Defendant contends the trial court's interpretation that plaintiff is not operating a laundry is in error. Defendant bases this contention on the legislative purpose of both the statutory section herein involved and the ordinances passed pursuant to it. Defendant claims the purpose of these sections is to protect the health, safety and welfare of the residents of the city by elimination, to the extent licensing permits, of the hazards attendant to the commercial preparation of dirty clothes by those whose primary interest is profit. The argument defendant attempts to carry through from this contention is that plaintiff is engaged in the business of leasing washing and drying machines for profit and such business must necessarily be termed a laundry and subject to the appropriate licensing ordinance.

We reject defendant's contention as being without merit. We find no fault with defendant's concern for the health, safety and welfare of its citizens, and the necessity to regulate certain businesses to preserve the same; however, such concern is limited to those businesses which service the general public, not a situation as presented in the instant case, wherein the plaintiff leases washing and drying machines to the owners of an apartment complex for the private use of the tenants of the building where the machines are located. The fact that plaintiff is involved in such business for profit has little relevance as to whether the plaintiff should be required to be licensed. We therefore believe the trial court did not err in its finding that plaintiff was not operating a laundry within the meaning of the statute and ordinances herein involved.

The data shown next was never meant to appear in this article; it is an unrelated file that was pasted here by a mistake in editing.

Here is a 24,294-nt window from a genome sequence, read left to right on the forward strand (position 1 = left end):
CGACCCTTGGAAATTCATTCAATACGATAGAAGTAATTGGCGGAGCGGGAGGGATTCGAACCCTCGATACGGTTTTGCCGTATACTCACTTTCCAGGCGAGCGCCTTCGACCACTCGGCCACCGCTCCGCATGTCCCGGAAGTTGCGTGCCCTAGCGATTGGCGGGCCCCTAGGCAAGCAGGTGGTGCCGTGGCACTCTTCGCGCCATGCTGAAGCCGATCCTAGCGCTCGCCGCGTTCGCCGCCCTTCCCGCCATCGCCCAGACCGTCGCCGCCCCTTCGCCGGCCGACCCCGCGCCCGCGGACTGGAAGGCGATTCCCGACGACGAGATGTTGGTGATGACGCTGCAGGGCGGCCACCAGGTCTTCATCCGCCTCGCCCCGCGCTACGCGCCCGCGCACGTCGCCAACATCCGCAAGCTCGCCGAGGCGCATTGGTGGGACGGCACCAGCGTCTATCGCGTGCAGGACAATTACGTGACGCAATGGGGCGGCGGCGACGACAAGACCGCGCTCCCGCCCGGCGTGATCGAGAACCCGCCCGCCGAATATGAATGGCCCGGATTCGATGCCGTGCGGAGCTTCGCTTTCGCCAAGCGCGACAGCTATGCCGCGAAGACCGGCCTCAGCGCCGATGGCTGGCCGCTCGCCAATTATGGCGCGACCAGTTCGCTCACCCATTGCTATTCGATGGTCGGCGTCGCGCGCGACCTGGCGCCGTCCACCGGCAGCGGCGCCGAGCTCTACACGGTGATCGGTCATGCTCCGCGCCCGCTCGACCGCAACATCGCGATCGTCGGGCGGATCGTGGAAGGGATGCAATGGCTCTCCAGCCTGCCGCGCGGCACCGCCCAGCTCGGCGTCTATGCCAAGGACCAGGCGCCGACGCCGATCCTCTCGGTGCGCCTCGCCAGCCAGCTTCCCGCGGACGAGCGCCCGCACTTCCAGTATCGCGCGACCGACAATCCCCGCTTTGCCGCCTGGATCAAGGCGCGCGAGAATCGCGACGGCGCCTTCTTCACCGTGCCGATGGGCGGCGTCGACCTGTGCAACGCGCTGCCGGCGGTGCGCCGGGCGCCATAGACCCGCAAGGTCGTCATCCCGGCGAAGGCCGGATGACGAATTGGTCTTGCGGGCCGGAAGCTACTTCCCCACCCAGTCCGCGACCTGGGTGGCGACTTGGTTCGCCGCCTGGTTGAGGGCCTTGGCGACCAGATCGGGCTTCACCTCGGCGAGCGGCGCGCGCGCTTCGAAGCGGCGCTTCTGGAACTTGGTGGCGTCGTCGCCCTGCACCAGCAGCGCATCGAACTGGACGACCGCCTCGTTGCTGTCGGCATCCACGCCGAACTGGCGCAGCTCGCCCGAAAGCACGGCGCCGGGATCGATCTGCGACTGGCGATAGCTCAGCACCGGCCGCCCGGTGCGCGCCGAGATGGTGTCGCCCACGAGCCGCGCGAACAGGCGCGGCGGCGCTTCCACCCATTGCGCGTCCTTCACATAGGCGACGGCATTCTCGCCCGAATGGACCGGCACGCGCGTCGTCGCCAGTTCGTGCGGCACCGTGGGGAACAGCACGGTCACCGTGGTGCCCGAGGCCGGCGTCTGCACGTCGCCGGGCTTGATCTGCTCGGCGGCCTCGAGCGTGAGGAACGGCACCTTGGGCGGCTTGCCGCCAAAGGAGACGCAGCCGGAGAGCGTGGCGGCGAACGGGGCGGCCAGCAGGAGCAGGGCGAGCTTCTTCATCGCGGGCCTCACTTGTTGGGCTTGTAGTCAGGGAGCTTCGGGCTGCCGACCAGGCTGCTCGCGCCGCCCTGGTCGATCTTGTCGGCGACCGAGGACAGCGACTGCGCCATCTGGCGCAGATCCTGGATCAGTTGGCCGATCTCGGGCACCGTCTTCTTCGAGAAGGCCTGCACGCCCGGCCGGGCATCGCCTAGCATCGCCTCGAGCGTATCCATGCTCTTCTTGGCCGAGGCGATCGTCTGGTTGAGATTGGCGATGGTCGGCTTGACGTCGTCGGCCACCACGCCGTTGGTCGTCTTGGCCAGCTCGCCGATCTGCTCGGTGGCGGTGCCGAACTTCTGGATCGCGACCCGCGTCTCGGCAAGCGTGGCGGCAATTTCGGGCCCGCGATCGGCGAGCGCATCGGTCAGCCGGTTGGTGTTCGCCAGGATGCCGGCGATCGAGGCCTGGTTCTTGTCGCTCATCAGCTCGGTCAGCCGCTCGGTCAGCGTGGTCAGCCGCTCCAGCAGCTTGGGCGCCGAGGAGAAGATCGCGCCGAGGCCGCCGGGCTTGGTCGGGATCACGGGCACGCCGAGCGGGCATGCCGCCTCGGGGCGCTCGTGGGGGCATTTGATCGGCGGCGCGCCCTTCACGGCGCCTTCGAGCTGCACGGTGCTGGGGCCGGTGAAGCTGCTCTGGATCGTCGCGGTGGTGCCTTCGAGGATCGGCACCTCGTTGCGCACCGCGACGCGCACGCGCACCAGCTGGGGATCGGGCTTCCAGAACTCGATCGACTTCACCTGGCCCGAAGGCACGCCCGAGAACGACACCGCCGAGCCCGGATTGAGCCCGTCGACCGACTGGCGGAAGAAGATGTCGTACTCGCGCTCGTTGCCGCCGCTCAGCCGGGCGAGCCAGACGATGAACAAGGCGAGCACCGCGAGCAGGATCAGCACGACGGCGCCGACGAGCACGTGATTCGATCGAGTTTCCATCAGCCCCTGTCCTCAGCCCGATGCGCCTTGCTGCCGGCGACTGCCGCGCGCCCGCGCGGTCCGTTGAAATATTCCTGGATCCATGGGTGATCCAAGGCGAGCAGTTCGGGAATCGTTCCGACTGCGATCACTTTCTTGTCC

• 2 The second issue presented for review is whether the trial court erred in granting summary judgment to the plaintiff. Defendant contends the trial court erred in granting the plaintiff's motion for summary judgment. Any argument defendant puts forth in support of this contention necessarily relies on this court accepting defendant's claim that plaintiff is operating a laundry within the meaning of both the relevant statutory section and those ordinances passed pursuant to it. We rejected this contention previously and, therefore, reject it as to the instant issue. We believe the trial court properly granted summary judgment in favor of the plaintiff.

In light of the findings on the first two issues presented in the instant case, it follows the denial of the defendant's motion for summary judgment was correct.

For the reasons stated herein, the judgment of the Circuit Court is affirmed.

Judgment affirmed.

BURMAN and ADESKO, JJ., concur.

19720628

© 2002 VersusLaw Inc.